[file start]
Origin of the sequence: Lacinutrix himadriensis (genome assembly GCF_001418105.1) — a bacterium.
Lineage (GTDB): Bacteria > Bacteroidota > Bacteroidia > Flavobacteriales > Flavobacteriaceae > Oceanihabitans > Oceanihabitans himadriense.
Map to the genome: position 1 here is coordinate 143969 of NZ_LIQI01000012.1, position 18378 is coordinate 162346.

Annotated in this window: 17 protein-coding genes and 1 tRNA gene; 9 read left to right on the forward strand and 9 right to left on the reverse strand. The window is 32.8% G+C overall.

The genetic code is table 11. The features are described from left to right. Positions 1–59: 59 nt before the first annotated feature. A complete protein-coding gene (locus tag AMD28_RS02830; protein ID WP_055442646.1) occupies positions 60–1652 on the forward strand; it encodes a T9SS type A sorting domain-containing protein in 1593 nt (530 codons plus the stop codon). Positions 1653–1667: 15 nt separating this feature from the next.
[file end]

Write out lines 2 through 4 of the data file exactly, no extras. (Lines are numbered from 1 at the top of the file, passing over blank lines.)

Lineage (GTDB): Bacteria > Bacteroidota > Bacteroidia > Flavobacteriales > Flavobacteriaceae > Oceanihabitans > Oceanihabitans himadriense.
Map to the genome: position 1 here is coordinate 143969 of NZ_LIQI01000012.1, position 18378 is coordinate 162346.

Annotated in this window: 17 protein-coding genes and 1 tRNA gene; 9 read left to right on the forward strand and 9 right to left on the reverse strand. The window is 32.8% G+C overall.